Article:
The families of the Mid Highlands in Sasiga, Ethiopia are among that 1.8 billion. The majority of them collect their drinking water from unprotected streams and dirty water run-off.
To help them overcome this tremendous challenge, Food for the Hungry is facilitating a five year clean water project that will provide safe, reliable drinking water.
The power of clean water cannot be underestimated.
Globally, more than 340,000 children under five die annually from diarrhoeal diseases due to poor sanitation, poor hygiene, or unsafe drinking water. Having access to clean water will dramatically reduce water borne diseases in the Mid Highlands. This means fewer sick children at risk of death and fewer sick parents losing precious days of productive work.
Bringing clean water closer to home will also significantly decrease women's workload by reducing the distance between home and the water source. This means more time for their children, for work, and for rest.
In 2017, FH Ethiopia helped dig nine new wells and cap four local springs in the Mid Highlands, delivering clean water to 3,119 community members representing 638 households!
To ensure the sustainability of this clean water access, 13 water committees and four water point caretakers were trained by a water expert from the Sasiga district. Committees keep the area around the water points clean and organize times for water collection. They are also trained to facilitate any repairs that need to be made down the road. Families who regularly use the water points are also taking personal pride and responsibility in their new water sources. They will contribute a fixed amount of money for spare parts so the committees can provide maintenance as needed.
But clean water is only as good as how it's handled.
FH Ethiopia is working with the communities to improve their sanitation and hygiene. Across the world, 2.3 billion people don't have a decent toilet. This means they have to use unsafe latrines or find somewhere outside to go. You can imagine how this causes serious health problems.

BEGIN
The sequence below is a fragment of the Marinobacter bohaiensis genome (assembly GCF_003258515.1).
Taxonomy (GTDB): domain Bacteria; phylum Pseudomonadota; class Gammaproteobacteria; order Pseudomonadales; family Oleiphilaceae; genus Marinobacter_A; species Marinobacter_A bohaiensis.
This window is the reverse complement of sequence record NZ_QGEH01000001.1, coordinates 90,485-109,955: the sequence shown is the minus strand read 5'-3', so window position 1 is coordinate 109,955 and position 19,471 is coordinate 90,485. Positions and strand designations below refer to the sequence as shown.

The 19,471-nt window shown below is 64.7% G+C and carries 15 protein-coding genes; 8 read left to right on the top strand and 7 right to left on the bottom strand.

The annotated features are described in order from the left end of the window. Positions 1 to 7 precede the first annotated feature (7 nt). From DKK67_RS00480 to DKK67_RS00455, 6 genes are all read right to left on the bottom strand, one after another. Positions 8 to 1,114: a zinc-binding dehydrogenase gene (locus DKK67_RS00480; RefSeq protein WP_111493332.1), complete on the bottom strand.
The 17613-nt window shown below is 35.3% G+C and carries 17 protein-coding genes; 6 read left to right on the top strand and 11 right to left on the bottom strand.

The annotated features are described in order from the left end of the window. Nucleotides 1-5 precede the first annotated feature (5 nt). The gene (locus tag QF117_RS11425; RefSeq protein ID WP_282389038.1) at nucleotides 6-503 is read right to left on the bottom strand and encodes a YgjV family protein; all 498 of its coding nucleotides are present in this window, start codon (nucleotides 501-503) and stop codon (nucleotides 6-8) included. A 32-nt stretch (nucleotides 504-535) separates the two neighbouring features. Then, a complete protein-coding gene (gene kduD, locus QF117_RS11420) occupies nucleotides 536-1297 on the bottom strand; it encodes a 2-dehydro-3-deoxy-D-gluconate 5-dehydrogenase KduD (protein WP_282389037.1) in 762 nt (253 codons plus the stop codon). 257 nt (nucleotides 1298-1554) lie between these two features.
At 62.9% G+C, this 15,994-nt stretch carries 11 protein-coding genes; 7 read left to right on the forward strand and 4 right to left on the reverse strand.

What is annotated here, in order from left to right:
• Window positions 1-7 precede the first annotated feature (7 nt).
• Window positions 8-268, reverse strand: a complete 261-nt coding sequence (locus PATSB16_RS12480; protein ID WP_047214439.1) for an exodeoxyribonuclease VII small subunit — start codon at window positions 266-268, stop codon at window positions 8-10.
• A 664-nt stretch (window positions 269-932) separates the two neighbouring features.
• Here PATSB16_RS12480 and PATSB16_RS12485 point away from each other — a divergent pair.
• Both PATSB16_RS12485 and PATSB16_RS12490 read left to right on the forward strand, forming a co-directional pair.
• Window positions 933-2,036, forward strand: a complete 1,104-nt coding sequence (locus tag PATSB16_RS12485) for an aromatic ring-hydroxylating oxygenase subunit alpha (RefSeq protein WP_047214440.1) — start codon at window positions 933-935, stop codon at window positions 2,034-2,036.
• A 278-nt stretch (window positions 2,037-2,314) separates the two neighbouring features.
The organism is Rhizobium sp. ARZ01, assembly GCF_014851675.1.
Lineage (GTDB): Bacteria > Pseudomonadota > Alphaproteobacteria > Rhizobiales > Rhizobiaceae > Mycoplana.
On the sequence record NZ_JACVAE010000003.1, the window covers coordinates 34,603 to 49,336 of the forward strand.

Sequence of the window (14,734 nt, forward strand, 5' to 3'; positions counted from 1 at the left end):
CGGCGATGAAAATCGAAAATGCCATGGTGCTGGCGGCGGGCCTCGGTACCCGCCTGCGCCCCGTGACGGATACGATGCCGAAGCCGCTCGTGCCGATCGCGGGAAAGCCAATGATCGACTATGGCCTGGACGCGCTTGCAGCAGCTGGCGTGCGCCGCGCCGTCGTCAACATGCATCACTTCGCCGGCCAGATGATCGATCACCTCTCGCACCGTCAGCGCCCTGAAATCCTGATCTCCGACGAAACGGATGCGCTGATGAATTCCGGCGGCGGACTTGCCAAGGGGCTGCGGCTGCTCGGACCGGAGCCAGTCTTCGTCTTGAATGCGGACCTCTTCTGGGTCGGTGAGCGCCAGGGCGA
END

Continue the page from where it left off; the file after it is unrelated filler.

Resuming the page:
In the Mid Highlands last year, FH trained families on how to construct safe and sanitary latrines and distributed 300 latrine slabs.
Community members were unaware that many of their common illnesses were a result of inadequate personal and environmental hygiene. To address unsafe ways of handling water, poor house management, and unclean handling of household utensils, FH conducted four different training sessions.
The first, environmental and personal hygiene had a turn out of 345 participants and showed people the importance of keeping the yard and home free of animal droppings as well as the importance of hand washing after using the toilet. As a practical help, FH trained a number of families on how to construct home waste pits (they don't have garbage collection in that part of Ethiopia yet!).
The second session, home management, was attended by 196 people and addressed practices like keeping domestic livestock in the home. Attendees learned how animals could inadvertently contaminate clean water and posed a danger to small children.
The third and fourth workshops trained 202 people to build fuel-efficient stoves and kitchen shelving. Both improvements will make the kitchen a safer, cleaner place for moms and kids.
Unsurprisingly, 78% of the attendees for all of these workshops were women who bear the brunt of the responsibility to provide clean water for their households.
As a result of these combined efforts - new clean water points and better sanitation and hygiene - family health is already improving! Many families gratefully report that their children rarely get sick from dirty water anymore, and parents are able to concentrate on creative ways to provide for their families.
Click here to join Food for the Hungry on this five year journey of providing clean water to the Sasiga Mid Highlands.